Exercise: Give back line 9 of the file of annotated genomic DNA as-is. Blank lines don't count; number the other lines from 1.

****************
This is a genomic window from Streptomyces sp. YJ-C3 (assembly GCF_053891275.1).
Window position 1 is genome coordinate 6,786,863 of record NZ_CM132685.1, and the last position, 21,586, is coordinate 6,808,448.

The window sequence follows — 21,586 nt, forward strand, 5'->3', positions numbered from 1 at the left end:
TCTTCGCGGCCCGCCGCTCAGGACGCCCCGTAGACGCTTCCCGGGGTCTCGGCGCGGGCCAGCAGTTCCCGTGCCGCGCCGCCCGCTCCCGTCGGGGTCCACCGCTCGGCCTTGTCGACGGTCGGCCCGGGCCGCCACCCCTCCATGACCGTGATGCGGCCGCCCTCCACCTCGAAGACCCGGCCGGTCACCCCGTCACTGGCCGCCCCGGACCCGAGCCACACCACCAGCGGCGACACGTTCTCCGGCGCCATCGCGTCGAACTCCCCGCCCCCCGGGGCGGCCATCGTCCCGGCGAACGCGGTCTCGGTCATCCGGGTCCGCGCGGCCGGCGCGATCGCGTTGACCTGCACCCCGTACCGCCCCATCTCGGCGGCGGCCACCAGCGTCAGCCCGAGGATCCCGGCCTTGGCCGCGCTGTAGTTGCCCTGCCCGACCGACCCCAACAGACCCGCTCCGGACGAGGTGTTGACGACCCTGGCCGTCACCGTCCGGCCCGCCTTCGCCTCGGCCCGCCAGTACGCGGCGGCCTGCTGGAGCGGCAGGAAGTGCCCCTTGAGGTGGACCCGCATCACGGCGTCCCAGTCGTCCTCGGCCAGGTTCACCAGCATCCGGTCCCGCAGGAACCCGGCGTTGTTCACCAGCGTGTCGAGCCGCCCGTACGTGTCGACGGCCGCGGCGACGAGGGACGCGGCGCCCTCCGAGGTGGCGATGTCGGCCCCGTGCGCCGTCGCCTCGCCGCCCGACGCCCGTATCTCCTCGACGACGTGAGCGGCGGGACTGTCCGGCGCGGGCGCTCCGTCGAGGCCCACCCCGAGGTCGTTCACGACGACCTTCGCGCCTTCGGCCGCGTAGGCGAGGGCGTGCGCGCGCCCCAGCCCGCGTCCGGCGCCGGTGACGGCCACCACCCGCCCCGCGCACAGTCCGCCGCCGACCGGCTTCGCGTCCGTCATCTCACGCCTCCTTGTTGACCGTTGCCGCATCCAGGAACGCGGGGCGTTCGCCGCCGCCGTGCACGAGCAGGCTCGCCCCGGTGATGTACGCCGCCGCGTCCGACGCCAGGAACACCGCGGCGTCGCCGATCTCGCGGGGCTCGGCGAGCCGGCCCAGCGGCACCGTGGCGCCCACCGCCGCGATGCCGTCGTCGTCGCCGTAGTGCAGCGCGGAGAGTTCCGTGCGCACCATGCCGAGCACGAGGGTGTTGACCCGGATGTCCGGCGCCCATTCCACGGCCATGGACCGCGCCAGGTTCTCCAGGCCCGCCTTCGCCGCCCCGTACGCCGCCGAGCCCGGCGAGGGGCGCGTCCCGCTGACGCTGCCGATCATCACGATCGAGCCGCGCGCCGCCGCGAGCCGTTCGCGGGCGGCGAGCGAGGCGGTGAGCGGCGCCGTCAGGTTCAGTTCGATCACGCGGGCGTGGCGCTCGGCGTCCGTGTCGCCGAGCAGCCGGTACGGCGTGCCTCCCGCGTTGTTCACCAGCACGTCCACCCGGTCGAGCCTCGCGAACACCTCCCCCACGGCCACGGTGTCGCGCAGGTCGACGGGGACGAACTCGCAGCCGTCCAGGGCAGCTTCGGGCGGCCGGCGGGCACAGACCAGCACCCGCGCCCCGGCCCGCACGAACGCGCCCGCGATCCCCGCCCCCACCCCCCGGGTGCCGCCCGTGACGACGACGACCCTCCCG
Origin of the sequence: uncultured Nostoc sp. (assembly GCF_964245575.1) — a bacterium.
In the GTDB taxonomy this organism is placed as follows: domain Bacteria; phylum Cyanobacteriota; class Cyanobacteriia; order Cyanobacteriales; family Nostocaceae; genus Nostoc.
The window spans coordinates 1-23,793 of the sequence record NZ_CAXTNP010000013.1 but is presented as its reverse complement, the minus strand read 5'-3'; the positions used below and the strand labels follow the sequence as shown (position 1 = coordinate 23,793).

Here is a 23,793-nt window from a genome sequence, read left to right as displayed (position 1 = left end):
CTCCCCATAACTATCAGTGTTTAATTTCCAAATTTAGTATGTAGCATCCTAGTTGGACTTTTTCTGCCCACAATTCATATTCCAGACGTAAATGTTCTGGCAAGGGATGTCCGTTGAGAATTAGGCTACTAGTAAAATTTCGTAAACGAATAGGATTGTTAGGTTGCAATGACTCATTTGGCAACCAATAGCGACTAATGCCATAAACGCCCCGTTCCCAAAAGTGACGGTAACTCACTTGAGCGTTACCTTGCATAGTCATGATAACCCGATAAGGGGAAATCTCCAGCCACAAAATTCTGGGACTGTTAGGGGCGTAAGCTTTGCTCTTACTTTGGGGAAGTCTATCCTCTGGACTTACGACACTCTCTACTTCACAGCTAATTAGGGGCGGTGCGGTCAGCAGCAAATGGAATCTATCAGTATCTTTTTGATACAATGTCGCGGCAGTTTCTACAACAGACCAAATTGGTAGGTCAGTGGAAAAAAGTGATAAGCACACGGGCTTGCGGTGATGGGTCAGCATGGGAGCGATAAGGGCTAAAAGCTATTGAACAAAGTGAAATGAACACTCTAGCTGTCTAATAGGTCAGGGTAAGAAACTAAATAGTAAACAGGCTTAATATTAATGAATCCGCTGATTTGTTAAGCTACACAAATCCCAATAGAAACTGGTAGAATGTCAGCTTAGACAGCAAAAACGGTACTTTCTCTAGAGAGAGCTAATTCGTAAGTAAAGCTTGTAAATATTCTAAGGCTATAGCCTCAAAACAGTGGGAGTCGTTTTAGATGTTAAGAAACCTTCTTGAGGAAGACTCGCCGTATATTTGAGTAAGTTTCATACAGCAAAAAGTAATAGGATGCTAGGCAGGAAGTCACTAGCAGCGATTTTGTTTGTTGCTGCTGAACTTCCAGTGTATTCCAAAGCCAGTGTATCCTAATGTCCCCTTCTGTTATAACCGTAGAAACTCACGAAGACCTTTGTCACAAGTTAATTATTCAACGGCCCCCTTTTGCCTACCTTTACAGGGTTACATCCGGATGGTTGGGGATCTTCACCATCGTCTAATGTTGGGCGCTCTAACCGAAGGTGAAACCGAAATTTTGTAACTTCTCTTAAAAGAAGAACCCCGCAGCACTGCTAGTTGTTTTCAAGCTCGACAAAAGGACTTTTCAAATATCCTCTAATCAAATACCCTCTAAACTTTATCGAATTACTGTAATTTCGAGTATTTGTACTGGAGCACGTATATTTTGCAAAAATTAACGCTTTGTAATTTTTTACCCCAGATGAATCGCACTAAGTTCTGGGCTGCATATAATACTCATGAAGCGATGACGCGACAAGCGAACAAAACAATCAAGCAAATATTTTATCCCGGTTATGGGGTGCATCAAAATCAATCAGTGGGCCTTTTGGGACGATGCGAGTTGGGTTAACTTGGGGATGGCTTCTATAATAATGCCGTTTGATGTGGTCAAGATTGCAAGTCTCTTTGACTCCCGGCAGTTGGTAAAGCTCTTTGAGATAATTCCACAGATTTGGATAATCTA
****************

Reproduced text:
CTCCCCATAACTATCAGTGTTTAATTTCCAAATTTAGTATGTAGCATCCTAGTTGGACTTTTTCTGCCCACAATTCATATTCCAGACGTAAATGTTCTGGCAAGGGATGTCCGTTGAGAATTAGGCTACTAGTAAAATTTCGTAAACGAATAGGATTGTTAGGTTGCAATGACTCATTTGGCAACCAATAGCGACTAATGCCATAAACGCCCCGTTCCCAAAAGTGACGGTAACTCACTTGAGCGTTACCTTGCATAGTCATGATAACCCGATAAGGGGAAATCTCCAGCCACAAAATTCTGGGACTGTTAGGGGCGTAAGCTTTGCTCTTACTTTGGGGAAGTCTATCCTCTGGACTTACGACACTCTCTACTTCACAGCTAATTAGGGGCGGTGCGGTCAGCAGCAAATGGAATCTATCAGTATCTTTTTGATACAATGTCGCGGCAGTTTCTACAACAGACCAAATTGGTAGGTCAGTGGAAAAAAGTGATAAGCACACGGGCTTGCGGTGATGGGTCAGCATGGGAGCGATAAGGGCTAAAAGCTATTGAACAAAGTGAAATGAACACTCTAGCTGTCTAATAGGTCAGGGTAAGAAACTAAATAGTAAACAGGCTTAATATTAATGAATCCGCTGATTTGTTAAGCTACACAAATCCCAATAGAAACTGGTAGAATGTCAGCTTAGACAGCAAAAACGGTACTTTCTCTAGAGAGAGCTAATTCGTAAGTAAAGCTTGTAAATATTCTAAGGCTATAGCCTCAAAACAGTGGGAGTCGTTTTAGATGTTAAGAAACCTTCTTGAGGAAGACTCGCCGTATATTTGAGTAAGTTTCATACAGCAAAAAGTAATAGGATGCTAGGCAGGAAGTCACTAGCAGCGATTTTGTTTGTTGCTGCTGAACTTCCAGTGTATTCCAAAGCCAGTGTATCCTAATGTCCCCTTCTGTTATAACCGTAGAAACTCACGAAGACCTTTGTCACAAGTTAATTATTCAACGGCCCCCTTTTGCCTACCTTTACAGGGTTACATCCGGATGGTTGGGGATCTTCACCATCGTCTAATGTTGGGCGCTCTAACCGAAGGTGAAACCGAAATTTTGTAACTTCTCTTAAAAGAAGAACCCCGCAGCACTGCTAGTTGTTTTCAAGCTCGACAAAAGGACTTTTCAAATATCCTCTAATCAAATACCCTCTAAACTTTATCGAATTACTGTAATTTCGAGTATTTGTACTGGAGCACGTATATTTTGCAAAAATTAACGCTTTGTAATTTTTTACCCCAGATGAATCGCACTAAGTTCTGGGCTGCATATAATACTCATGAAGCGATGACGCGACAAGCGAACAAAACAATCAAGCAAATATTTTATCCCGGTTATGGGGTGCATCAAAATCAATCAGTGGGCCTTTTGGGACGATGCGAGTTGGGTTAACTTGGGGATGGCTTCTATAATAATGCCGTTTGATGTGGTCAAGATTGCAAGTCTCTTTGACTCCCGGCAGTTGGTAAAGCTCTTTGAGATAATTCCACAGATTTGGATAATCTA